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This eBook from the Gutenberg Project consists of approximately 185 pages of information about Half A Chance.

“Might have known that!” with an attempt at jocoseness.  “But thought we would make sure.  Your balcony, you have looked there?”

“Yes.”

“Very well; lock your window leading to it.  Only as a matter of precaution,” he repeated hastily.  “No need of our coming in, I fancy.  You had retired?”

“I—­was about to.”

“Quite right.”  A moment the party lingered.  “Shall I send one of the maids to sleep in your dressing-room?  Company, you know!  Your voice sounds a little nervous.”

“Does it?  Not at all!” she said hastily.  “I am—­not in the least nervous.”

“Good night, then!” They went.  “One of my men in the garden felt sure he had seen him return toward the house,” Mr. Gillett’s voice was wafted back, became fainter, died away.

The man in the room stood motionless now, his face like that of a statue save for the light and life of his eyes.  The clock beat the moments; he looked at her.  The girl was almost turned from him; he saw more of the bright hair than the pale profile, so still against the delicately carved arabesques of the panel.

“The other way would have been—­preferable!”

There was nothing reckless or bold in his bearing now; but, looking away, she did not see.  Was he tempted, if only in an infinitesimal degree, to suggest a plea of mitigating circumstances—­not for his own sake but for hers; that she might feel less keenly that sense of hurt, of outraged pride, for having smiled on him, admitted him to a certain frank, free intimacy?  Before the words fell from his lips, however, she turned; her gaze arrested his purpose, made him feel poignantly, acutely, the distance now between them.  “What were you,” she hesitated, emphasized over-sharply the word, “transported for?”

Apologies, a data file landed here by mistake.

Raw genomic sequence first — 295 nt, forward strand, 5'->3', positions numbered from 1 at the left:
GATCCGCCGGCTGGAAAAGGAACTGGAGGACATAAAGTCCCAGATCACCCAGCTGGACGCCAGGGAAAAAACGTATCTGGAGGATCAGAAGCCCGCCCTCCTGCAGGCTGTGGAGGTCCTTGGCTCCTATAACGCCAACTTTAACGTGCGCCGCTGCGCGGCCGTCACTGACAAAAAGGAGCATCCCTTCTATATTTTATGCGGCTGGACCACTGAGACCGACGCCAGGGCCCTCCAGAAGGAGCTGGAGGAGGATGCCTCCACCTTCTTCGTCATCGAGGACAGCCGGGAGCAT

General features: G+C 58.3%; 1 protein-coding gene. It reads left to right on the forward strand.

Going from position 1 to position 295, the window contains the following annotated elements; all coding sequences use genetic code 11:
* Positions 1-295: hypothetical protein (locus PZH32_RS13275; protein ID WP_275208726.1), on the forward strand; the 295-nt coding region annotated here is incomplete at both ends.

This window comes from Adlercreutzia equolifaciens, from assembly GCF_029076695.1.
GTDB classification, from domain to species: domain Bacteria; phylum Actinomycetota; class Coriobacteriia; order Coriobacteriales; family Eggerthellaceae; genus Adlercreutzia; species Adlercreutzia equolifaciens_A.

An instant his eyes flashed suddenly back at her, as if he were on the point of answering, telling her all, disavowing; but to what end?  To ask more of her than of others, throw himself on her generosity?

“What does it matter?”

True; what did it matter to her; he had been in prisons before, by his own words.

“Your name, of course, is not John Steele?”

He confessed it a purloined asset.

“What was it?”

He looked at her—­beyond!  To a storm-tossed ship, a golden-haired child, her curls in disorder, moving with difficulty, yet clinging so steadfastly to a small cage.  His name?  It may be he heard again the loud pounding and knocking; held her once more to his breast, felt the confiding, soft arms.

“What does it matter?” he repeated.

What, indeed?  That which she had not been able to penetrate, to understand in him, this was it!  This!

“But why”—­fragments of what he had said recurred to her; she spoke mechanically—­“when you found yourself recognized, did you not leave England; why did you come here—­to Strathorn House; incur the danger, the risk?”

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